Corrected, 7:30 p.m. | Illinois Democratic Sen. Tammy Duckworth has put a blanket hold on 1,100 military promotions until Defense Secretary Mark T. Esper assures her in writing that impeachment witness Lt. Col. Alex Vindman will not be punished for his testimony.
Vindman, who had been staffed to the National Security Council as an expert on Ukraine, earned the ire of President Donald Trump when he testified during the House Intelligence Committee’s impeachment hearings in November. Vindman was fired from his NSC job, and there have been reports that Trump is pressuring the Pentagon to block his promotion to colonel.
A hold is an informal Senate practice by which a single senator can stop a piece of legislation or other matter from proceeding. It does not have to be honored, but it puts leadership on notice that a senator might filibuster further consideration of the matter.
Duckworth told reporters that her hold, which applies to 1,123 scheduled promotions to the rank of “06” (colonel or Navy captain) or above, could actually make things easier for the Defense Department.
“I think my blanket hold allows them to have some top cover to say to the White House, ‘She has this hold on there, so we have to keep [Vindman] on the list,’” she said.
The hold does not apply to the nomination of Gen. Gustave Perna to be the chief operating officer of Operation Warp Speed, the federal government’s effort to produce a coronavirus vaccine by early next year.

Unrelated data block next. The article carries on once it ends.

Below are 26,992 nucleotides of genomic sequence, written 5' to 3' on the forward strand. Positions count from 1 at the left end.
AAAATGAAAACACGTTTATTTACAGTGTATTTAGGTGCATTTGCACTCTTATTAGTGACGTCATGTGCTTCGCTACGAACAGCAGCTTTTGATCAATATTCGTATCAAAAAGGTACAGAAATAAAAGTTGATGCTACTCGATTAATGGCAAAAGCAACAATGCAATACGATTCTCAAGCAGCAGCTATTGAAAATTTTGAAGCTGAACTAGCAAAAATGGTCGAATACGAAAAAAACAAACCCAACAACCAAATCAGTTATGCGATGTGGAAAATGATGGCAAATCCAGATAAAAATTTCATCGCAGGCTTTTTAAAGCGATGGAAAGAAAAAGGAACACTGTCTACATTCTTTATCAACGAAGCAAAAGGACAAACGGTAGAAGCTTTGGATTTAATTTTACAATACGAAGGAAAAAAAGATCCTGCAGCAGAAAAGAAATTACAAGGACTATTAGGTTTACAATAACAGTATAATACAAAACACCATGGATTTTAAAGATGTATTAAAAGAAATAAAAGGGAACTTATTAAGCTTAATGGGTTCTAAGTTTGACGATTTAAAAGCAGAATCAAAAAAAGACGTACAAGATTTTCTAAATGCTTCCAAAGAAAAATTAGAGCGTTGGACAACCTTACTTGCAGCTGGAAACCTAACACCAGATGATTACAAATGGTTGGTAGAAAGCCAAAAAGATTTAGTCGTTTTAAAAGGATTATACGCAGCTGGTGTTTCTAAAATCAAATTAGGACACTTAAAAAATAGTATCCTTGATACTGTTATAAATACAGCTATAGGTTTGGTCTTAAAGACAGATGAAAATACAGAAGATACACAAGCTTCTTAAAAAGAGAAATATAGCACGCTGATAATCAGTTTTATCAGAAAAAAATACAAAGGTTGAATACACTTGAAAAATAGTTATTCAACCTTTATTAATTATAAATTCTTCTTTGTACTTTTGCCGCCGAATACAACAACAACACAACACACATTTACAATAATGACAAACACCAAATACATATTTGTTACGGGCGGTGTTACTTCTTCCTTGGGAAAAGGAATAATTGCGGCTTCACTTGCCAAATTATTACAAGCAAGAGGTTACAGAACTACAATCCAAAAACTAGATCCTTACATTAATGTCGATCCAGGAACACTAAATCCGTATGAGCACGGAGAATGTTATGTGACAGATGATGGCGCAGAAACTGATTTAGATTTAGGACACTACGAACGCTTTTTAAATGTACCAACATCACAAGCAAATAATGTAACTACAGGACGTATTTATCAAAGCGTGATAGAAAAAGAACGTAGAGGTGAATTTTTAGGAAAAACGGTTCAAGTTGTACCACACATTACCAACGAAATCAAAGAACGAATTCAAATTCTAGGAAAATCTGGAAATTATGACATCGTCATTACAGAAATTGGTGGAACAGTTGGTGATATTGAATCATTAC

Duckworth said it is unprecedented for a commander in chief to take interest in a single promotion at the 06 level and that Vindman earned the promotion if his name was on the list.
The Army declined to comment for this story, citing a policy of not discussing promotions until they are finalized.
Duckworth also criticized the Defense Department’s response to reports of Russia paying bounties to the Taliban to kill U.S. servicemembers in Afghanistan.
Duckworth was among several lawmakers who received a briefing earlier this week from the Defense Department, but she said the briefing was “unsatisfactory.” She said she wants to hear directly from CIA head Gina Haspel, Gen. Paul Nakasone, who heads the National Security Agency, and Gen. Austin S. Miller, who commands Resolute Support, the NATO-led mission in Afghanistan.
Lawmakers have access to five documents — secured in the Sensitive Compartmented Information Facility, or SCIF — and nothing in them conflict with media reports, she said.
“They indicate that there is evidence that the Russians did this,” she said. “I don’t know without a doubt what we do know because I haven’t been briefed by Gen. Nakasone, or Gina Haspel, or Gen. Miller, or any of the appropriate folks who should be briefing us.”
The Defense Department did not adjust its security measures after receiving the intelligence about Russian bounties, as far as she knows. But Duckworth wants to learn more about the issue before she considers inserting a provision into the annual defense policy bill, which is being debated on the Senate floor, she said.
Correction: This report and deck headline were revised to say Lt. Col. Vindman testified in November.